- What question are you trying to answer? Why is it important? Or why is it interesting?
- What is your dependent variable?
- What are your independent variables (must have at least two, and the sample size must be at least 50)?
- How do you model their relationship? i.e. what functional form will you use? You have many choices: OLS (linear, quadratic, dummy variable, log-linear, log-log), IV regression, Difference-in Difference, Fixed effect, Probit, and so forth). Running a simple linear regression model is totally acceptable for the course.
- Where will you get the data? After you get the data, reorganize it so that it is ready for regressions.
- Search for similar works
- Describe what these studies find using your own words.
- How is your research different? What is your contribution? (even if you only make a marginal contribution)
- Report regression results in a table. Include coefficients, standard errors, significant levels, number of observations, and R-square estimates.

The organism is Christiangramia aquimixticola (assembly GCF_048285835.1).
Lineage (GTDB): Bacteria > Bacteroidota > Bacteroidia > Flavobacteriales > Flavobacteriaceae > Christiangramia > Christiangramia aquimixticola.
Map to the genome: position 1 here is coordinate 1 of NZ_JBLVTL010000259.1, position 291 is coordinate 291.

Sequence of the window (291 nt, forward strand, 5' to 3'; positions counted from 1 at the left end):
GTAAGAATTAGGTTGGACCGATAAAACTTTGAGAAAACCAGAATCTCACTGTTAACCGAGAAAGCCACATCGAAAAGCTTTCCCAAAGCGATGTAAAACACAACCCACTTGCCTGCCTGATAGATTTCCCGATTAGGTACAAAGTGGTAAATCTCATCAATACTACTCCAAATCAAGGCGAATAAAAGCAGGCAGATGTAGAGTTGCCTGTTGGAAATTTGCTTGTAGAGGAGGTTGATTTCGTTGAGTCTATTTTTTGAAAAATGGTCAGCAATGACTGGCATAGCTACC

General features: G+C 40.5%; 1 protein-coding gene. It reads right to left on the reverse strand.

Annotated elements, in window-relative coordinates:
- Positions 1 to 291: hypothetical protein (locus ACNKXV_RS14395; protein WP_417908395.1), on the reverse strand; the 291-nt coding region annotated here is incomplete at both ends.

- Interpret your coefficients.
- What is your conclusion based on the results? What are the possible problems with your findings?
- Do not try to be ambitious. As long as your paper economically make sense, employing a simple linear regression model is fine for the course.
- If you do not want to write an original paper, you have another choice: replicate the empirical results of an existing study or updating them by applying a different econometric model or using different data sets (updated data or data from different country/state etc.) Then you need to report to me whether you successfully replicated the paper (100% replication is very difficult). If not, what are the reasons for the different results?
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